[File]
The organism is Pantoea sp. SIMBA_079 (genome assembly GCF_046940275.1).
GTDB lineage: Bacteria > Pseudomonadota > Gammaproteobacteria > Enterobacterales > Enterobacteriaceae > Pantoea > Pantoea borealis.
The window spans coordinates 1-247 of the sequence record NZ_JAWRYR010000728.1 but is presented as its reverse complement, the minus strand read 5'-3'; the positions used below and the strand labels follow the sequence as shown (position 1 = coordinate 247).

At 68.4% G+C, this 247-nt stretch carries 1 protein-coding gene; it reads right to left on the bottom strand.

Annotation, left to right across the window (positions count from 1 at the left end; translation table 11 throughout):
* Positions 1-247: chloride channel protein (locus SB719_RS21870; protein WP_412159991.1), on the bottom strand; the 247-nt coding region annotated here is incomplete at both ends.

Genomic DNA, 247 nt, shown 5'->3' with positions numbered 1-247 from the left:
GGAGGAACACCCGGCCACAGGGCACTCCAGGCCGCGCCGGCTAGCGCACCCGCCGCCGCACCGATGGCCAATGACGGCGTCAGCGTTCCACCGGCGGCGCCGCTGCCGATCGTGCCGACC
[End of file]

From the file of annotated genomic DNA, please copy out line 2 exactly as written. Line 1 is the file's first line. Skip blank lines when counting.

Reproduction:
GTDB lineage: Bacteria > Pseudomonadota > Gammaproteobacteria > Enterobacterales > Enterobacteriaceae > Pantoea > Pantoea borealis.